In 1993 we had Roddy Doyle winning the Booker with “Paddy Clarke Ha Ha Ha”, as told through the eyes of a 10 year old, and in 2003 we had D.B.C. Pierre’s “Vernon God Little” told by the 15 year old Vernon, last year Emma Donoghue brought us Jack a 5 year old who has spent his whole life in one room. This year we have Harri an 11 year old Ghanaian, recently arrived in Britain and living in a Council high rise. According to “The Independent” this debut novel “was the subject of a 12-publisher, six-figure bidding war.”
Whereas Roddy Doyle dealt with deteriorating home relationships and Irish struggles and Vernon told his story of being wrongly accused of a Texan shooting and Jack spoke of his wonder for all things bigger than his room, “Pigeon English” draws the innocence of youth together with the harsh reality of gang violence, alienation in a new country whilst wanting to be accepted, single parenting not by choice but by necessity and the simple joys of being young:
The best bit is running in the rain. If you point your face up to the sky at the same time as running, it nearly feels like you’re flying. You can close your eyes or you can keep them open, it’s up to you. I like both. You can open your mouth if you want. The rain just tastes like water from the tap except it’s quite warm. Sometimes it tastes like metal.
At the start of the novel he witnesses the stabbing death of one of his school acquaintances and teams up with one of his school friends to solve the crime, with toy binoculars:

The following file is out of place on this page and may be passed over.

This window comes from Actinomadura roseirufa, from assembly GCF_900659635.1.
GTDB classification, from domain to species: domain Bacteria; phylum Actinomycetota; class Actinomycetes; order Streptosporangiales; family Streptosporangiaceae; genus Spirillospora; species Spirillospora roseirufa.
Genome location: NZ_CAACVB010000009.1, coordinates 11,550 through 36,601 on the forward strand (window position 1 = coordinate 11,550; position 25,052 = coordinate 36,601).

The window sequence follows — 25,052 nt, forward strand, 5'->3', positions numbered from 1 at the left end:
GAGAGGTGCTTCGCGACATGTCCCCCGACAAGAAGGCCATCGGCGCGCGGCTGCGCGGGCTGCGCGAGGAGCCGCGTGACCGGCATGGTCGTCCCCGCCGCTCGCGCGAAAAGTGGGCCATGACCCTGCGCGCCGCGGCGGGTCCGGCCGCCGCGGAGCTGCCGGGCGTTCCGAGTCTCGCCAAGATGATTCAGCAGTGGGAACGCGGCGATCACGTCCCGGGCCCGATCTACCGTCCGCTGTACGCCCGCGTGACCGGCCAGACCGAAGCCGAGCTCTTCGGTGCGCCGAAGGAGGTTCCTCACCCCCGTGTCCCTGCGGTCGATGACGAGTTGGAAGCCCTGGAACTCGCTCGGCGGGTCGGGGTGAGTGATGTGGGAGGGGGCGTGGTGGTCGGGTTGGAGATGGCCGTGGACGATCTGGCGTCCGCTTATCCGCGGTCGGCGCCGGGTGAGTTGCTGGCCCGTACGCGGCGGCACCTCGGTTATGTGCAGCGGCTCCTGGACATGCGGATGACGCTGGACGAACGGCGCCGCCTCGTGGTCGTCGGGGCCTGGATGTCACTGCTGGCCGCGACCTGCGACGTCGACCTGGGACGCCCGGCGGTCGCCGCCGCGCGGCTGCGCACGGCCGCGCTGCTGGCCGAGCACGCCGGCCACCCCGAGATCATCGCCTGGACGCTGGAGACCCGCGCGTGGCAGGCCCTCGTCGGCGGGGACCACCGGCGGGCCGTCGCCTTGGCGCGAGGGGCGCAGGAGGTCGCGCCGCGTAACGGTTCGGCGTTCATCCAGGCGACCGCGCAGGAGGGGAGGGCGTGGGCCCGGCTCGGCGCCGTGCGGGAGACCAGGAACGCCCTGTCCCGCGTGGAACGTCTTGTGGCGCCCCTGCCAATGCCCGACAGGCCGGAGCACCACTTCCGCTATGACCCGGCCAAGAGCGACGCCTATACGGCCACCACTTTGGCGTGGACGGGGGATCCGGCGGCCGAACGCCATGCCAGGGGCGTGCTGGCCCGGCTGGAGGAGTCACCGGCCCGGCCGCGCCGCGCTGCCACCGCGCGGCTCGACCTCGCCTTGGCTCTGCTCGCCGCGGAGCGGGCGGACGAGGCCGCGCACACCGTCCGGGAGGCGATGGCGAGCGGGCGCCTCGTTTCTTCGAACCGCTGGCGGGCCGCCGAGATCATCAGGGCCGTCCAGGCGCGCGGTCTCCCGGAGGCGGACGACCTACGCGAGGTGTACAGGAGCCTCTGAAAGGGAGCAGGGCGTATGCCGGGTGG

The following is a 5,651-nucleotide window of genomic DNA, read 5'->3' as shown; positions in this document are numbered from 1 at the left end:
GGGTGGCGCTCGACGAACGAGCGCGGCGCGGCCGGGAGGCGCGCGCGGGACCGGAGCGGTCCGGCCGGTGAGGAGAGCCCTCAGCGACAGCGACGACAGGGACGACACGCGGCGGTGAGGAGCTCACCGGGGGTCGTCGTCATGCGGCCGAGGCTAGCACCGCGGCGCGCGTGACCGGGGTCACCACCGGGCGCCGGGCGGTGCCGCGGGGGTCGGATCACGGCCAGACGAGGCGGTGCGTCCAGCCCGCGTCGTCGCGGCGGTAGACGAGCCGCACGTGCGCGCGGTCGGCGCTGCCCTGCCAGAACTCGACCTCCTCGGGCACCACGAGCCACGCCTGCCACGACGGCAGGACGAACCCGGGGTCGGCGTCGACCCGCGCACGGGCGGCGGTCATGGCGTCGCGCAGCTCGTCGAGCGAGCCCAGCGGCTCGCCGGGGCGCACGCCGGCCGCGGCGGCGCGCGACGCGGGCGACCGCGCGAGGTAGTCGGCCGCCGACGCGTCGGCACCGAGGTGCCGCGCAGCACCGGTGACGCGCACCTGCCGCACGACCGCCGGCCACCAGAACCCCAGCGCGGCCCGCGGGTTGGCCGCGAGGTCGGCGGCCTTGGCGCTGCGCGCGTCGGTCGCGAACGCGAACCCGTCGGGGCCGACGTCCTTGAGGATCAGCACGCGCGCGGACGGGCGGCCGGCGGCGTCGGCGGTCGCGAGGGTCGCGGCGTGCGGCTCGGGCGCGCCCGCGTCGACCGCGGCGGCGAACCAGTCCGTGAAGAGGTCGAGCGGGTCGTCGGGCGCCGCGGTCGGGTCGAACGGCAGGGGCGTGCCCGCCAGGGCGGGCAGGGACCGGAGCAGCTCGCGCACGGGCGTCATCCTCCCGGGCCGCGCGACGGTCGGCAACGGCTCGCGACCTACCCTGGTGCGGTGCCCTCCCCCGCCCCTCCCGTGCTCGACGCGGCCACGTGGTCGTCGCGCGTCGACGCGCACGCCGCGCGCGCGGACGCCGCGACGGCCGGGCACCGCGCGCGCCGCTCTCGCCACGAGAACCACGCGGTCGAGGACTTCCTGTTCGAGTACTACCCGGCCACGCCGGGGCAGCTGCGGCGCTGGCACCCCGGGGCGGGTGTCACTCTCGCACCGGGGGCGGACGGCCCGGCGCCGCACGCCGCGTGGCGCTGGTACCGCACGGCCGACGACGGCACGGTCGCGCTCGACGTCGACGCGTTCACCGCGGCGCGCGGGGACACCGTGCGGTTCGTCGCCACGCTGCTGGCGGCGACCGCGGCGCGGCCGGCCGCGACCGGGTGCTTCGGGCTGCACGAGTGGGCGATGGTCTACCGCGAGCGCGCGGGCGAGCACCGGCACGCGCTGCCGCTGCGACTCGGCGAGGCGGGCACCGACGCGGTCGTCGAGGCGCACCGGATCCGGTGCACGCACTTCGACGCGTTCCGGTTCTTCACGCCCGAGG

I won a binoculars with my raffle ticket. Asweh, it was a dope-fine piece of luck. They’re army colour. They actually work even if they’re just plastic. I looked at the whole world though them.
Sellotape can do lots of different detective jobs. You can catch fingerprints in it or hairs. You can use it to make traps. You can stick your notes Down so they don’t blow away. You can even catch the criminals themselves if you have enough, like if you made it into a spiderweb. Only it would take all the Sellotape in the world to hold a fully grown person.
And a raft of cunning all gleaned from one of his friends who watches all the CSI tv shows.
The standard Booker themes of growing up in an alien world, class struggle, innocence and a deteriorating “Empire” are all to the fore here delivered in a powerful 11 year old voice. Unlike Doyle and Pierre’s earlier winners, even though delivered by a youthful voice, it stands apart by depicting the futility of gang violence whilst touching on a raft of current political and local issues. A timely release given Britain’s recent gang issues and that alone could be enough to sway the judge’s minds. A warning for those who weren’t fans of “Vernon God Little” you may also find this infuriating.
As this is the first of the 2011 longlist I have read, it is hard to judge its claims on the prize itself, but personally I believe it is a certainty to make the shortlist and as I make my way through the remaining 12 novels it will become clearer as to its worthiness of the major gong. Thoroughly enjoyable and a book that lingers with you, what more could you want?